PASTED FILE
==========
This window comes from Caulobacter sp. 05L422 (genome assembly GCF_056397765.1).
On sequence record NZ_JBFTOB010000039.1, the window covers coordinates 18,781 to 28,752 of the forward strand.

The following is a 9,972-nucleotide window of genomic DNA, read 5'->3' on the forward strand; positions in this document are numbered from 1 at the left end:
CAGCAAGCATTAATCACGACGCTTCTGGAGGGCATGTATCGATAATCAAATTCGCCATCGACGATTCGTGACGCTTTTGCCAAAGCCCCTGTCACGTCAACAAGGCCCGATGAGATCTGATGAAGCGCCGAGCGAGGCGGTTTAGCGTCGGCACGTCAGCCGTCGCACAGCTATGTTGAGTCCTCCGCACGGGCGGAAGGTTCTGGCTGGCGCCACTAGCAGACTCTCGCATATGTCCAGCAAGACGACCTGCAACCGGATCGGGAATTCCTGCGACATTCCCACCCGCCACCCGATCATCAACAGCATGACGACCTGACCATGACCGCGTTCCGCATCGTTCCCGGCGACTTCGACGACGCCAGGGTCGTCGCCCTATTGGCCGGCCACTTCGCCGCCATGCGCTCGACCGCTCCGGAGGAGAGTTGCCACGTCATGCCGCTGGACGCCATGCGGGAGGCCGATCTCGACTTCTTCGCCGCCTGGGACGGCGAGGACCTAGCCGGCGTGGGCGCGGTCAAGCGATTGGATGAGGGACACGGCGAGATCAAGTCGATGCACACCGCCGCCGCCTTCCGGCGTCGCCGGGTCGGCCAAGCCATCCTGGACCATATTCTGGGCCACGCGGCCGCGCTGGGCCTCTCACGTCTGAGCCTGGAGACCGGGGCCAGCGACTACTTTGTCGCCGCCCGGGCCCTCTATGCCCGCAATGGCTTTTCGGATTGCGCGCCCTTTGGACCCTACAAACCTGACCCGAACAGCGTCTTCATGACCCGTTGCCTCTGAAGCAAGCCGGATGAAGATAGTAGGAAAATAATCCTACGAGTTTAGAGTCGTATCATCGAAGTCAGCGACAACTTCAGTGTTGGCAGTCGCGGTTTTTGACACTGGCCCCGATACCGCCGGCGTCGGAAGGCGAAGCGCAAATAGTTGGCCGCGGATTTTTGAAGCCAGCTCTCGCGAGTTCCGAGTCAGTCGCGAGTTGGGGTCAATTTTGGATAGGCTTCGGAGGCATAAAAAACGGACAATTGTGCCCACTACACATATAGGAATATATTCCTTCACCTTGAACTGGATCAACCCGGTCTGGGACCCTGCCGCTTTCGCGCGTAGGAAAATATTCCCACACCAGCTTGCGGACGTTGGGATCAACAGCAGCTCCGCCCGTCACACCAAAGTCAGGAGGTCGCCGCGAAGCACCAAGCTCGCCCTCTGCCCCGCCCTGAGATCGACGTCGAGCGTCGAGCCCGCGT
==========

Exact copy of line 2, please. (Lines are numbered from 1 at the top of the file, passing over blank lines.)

On sequence record NZ_JBFTOB010000039.1, the window covers coordinates 18,781 to 28,752 of the forward strand.